Noted writer and poet Ashok Vajpeyi today refused to take back the Sahitya Akademi award that he had returned stating that "intolerance levels remain high" in the country.
Noted writer and poet Ashok Vajpeyi today refused to take back the Sahitya Akademi award that he had returned stating that “intolerance levels remain high” in the country.
“…Intolerance levels remain high and widespread. Look at what happened to a Dalit student driven to suicide. This is also intolerance,” Vajpeyi said on the sidelines of the ongoing Jaipur Literature festival here.
He had recently returned the D.Litt honour conferred to him by the Hyderabad Central University in protest against the “anti-dalit” attitude of authorities.
Ashok Vajpeyi said although Prime Minister Narendra Modi had voiced his grief at Rohith Vemula’s suicide, he had underplayed the dalit issue.
“The PM emphasised the fact that a mother has lost a son but he underplayed the Dalit part of it. It must be a part of his (main) approach to the problem,” Vajpeyi said.
He also slammed the government on its “slow response” to the Hyderabad scholar’s suicide.
“I believe that this young Dalit scholar was driven to suicide. Now they are saying that there will be a judicial commission to look into his death, which is good. But all belatedly. Why have you waited six days for this event to simmer?” Vajpeyi said.
The Hindi poet was among the earliest of about 40 writers who had returned their awards in the past few months to the Sahitya Akademi in protest against the literary body’s silence on the killing of writer M M Kalburgi.
“The Sahitya Akademi failed to rise up to the occasion. Belatedly, under pressure of so many writers returning their awards the Akademi saw wisdom and took the courage to state that it is an autonomous body and condemned all forms of violence particularly against authors,” he said.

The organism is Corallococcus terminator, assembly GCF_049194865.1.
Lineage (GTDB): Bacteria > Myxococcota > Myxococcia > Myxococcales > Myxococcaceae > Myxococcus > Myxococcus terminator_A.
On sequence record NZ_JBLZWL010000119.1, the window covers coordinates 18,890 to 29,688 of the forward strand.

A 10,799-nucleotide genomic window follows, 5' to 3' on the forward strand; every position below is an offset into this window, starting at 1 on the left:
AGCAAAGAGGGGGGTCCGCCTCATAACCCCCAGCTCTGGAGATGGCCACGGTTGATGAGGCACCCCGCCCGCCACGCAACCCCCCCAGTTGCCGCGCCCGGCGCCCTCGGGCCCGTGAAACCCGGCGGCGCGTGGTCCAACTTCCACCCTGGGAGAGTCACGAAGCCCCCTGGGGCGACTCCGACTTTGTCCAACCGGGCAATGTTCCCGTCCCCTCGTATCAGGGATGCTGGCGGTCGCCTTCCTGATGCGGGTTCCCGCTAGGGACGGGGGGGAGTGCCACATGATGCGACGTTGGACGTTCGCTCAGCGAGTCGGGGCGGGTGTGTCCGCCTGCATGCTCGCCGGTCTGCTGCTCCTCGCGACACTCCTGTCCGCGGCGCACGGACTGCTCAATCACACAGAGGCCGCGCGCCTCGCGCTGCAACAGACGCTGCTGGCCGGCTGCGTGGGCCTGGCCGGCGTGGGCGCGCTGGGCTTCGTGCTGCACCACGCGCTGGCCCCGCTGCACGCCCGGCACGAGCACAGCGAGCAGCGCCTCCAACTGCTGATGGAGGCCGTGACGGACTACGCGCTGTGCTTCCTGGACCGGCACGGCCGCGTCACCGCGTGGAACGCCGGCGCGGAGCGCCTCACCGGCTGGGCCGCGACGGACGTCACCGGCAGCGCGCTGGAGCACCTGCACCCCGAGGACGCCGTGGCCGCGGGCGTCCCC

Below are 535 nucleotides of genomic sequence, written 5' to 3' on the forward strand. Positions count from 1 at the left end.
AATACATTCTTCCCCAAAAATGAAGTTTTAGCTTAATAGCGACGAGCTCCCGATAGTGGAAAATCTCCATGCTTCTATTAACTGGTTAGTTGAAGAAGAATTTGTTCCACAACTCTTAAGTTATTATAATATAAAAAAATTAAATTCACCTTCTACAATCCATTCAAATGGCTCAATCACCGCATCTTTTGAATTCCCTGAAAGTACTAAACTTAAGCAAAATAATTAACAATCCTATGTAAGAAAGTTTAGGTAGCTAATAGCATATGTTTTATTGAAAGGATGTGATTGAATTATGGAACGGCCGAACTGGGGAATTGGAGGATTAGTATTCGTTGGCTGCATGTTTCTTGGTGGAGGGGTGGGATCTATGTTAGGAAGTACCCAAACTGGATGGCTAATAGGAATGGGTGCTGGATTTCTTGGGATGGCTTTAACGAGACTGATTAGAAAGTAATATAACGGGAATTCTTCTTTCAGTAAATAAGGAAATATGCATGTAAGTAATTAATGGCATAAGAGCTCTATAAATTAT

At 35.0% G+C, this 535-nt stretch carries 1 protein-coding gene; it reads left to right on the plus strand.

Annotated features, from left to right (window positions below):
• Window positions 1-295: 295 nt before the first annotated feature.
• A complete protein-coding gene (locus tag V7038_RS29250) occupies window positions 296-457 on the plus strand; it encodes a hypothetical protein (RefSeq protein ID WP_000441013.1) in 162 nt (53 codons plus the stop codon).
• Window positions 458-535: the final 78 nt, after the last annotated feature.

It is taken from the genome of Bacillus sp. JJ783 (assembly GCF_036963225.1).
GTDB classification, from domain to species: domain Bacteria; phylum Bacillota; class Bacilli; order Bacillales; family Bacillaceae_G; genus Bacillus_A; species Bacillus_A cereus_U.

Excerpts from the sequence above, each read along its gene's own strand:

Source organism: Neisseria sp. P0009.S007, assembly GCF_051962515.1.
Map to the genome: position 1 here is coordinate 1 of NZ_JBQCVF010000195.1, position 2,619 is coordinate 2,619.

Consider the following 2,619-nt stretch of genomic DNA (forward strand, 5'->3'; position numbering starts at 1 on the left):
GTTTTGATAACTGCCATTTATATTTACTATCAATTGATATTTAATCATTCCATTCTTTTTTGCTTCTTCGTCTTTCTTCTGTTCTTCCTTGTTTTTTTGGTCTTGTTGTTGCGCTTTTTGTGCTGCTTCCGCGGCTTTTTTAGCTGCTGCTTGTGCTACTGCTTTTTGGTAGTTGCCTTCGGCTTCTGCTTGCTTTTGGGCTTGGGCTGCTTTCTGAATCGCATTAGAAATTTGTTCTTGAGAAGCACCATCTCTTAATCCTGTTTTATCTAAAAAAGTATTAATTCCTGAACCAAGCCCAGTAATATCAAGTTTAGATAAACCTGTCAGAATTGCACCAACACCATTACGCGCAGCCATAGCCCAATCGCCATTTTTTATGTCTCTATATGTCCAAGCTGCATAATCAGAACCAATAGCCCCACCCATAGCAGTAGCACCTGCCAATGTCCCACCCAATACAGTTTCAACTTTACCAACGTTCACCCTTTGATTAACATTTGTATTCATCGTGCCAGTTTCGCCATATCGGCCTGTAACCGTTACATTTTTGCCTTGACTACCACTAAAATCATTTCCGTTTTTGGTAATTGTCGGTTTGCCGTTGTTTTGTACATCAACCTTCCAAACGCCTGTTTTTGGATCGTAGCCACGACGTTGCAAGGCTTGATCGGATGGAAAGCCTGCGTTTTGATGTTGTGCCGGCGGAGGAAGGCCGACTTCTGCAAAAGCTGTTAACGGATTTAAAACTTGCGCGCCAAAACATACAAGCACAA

“The Sahitya Akademi passed a resolution and wrote a letter to us stating that there was no policy of taking back awards. But in action, it is yet to prove that it is exercising that autonomy,” he said.
The writer said he is disappointed that some writers have relented and agreed to take back the awards they had returned.
“It saddens me that authors are taking back awards. I feel sad. But it is their choice, I didn’t ask them to give it up and I can’t ask them not to take it back,” he said.
Terming it as an “intolerance of excellence,” Vajpeyi said that individuals are being termed anti-national for not being in agreement with the government.
“There is an intolerance of excellence. You have all kinds of people who enjoy no respect among their peers heading national institutions. That has not disappeared.
“There is intolerance of minorities not merely of religion or faith but also of ideas and belief. If you say that you don’t agree with the government then you’re termed anti-national. All these levels of intolerance remain,” he said.